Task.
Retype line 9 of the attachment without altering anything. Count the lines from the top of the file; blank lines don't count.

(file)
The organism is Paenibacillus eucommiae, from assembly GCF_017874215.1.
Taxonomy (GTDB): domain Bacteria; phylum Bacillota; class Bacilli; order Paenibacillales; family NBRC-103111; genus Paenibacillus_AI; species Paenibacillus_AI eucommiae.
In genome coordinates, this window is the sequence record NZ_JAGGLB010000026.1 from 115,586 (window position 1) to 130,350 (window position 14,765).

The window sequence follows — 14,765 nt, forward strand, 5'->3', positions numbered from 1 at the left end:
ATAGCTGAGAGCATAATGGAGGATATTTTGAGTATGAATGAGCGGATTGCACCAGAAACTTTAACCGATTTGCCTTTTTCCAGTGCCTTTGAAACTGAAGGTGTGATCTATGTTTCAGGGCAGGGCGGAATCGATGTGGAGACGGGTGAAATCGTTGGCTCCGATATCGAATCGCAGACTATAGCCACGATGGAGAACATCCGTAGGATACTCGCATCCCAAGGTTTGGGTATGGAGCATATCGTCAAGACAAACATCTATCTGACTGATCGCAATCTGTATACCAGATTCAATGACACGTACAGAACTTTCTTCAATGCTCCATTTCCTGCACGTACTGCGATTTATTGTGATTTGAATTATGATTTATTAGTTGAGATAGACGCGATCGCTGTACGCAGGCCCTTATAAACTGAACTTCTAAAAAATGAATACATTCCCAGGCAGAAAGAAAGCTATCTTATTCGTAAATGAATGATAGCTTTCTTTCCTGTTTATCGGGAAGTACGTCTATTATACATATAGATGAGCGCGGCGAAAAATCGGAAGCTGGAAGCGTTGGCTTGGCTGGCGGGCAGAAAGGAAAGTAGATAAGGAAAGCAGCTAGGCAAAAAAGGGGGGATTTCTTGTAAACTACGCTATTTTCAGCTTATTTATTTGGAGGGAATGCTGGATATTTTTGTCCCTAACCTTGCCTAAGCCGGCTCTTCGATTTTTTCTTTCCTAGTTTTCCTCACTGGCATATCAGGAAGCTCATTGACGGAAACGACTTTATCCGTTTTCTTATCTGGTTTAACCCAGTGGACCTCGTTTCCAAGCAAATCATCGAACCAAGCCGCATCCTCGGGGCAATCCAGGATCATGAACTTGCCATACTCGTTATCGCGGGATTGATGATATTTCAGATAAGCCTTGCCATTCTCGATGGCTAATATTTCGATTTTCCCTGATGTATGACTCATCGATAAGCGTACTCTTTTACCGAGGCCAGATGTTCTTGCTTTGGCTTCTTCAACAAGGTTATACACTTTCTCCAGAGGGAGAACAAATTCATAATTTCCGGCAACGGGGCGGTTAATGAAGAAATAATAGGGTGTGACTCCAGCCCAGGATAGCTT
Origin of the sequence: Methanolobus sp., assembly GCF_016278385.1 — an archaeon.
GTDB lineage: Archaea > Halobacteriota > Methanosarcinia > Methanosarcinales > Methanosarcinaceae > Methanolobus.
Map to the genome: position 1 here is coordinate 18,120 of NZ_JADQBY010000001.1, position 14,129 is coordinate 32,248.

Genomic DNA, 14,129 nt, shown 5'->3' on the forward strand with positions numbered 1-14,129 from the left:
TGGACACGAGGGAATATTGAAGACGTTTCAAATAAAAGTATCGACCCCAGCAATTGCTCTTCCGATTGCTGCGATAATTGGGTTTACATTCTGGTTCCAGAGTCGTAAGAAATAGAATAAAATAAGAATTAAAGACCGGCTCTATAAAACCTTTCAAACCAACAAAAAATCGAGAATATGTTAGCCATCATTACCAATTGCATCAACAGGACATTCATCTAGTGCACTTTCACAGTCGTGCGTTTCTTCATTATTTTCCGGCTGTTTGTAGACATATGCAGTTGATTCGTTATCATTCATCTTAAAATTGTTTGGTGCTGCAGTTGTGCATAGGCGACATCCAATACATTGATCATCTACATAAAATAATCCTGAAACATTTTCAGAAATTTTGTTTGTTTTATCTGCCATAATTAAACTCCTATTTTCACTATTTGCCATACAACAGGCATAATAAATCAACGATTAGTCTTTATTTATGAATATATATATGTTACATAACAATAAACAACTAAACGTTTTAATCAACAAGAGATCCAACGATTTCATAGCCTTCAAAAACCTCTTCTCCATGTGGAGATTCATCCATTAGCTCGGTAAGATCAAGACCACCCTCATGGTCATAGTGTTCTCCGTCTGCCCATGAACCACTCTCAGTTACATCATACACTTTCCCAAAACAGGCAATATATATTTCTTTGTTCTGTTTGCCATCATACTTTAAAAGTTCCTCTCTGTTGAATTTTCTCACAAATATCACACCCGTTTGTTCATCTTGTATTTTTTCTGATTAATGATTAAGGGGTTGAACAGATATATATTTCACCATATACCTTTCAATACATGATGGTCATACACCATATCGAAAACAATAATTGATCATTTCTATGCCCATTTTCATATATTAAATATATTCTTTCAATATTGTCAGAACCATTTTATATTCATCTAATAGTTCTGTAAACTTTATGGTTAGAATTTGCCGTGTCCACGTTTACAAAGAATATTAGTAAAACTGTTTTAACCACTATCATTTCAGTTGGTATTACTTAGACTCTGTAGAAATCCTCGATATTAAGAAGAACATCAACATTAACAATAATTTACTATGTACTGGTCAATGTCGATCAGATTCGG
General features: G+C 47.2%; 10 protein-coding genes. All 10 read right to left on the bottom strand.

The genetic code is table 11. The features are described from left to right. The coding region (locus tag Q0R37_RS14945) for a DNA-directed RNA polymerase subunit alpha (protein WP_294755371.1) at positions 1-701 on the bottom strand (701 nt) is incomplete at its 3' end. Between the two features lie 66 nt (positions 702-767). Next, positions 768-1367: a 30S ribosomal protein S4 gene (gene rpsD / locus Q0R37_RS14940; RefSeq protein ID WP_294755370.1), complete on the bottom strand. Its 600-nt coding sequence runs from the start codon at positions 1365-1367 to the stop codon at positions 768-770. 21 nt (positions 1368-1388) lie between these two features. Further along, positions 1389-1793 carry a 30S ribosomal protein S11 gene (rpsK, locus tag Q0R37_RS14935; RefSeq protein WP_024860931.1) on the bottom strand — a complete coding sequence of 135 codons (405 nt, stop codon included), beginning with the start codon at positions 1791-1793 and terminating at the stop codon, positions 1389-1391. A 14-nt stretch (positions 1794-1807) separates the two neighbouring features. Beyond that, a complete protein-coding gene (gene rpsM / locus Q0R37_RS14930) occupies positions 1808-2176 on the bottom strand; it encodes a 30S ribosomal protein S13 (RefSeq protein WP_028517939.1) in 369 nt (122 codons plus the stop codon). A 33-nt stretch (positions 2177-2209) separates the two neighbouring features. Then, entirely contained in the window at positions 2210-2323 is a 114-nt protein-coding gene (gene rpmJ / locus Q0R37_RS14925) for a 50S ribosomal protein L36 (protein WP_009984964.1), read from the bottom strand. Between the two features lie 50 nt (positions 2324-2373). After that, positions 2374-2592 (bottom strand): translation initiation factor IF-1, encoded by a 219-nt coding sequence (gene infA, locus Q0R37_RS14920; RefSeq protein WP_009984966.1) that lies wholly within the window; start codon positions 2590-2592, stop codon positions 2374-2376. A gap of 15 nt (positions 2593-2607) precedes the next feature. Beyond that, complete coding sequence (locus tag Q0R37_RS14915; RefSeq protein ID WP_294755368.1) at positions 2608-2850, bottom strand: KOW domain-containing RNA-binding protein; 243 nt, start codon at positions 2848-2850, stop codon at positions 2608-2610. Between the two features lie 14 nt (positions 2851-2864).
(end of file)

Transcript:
Genomic DNA, 14,129 nt, shown 5'->3' on the forward strand with positions numbered 1-14,129 from the left: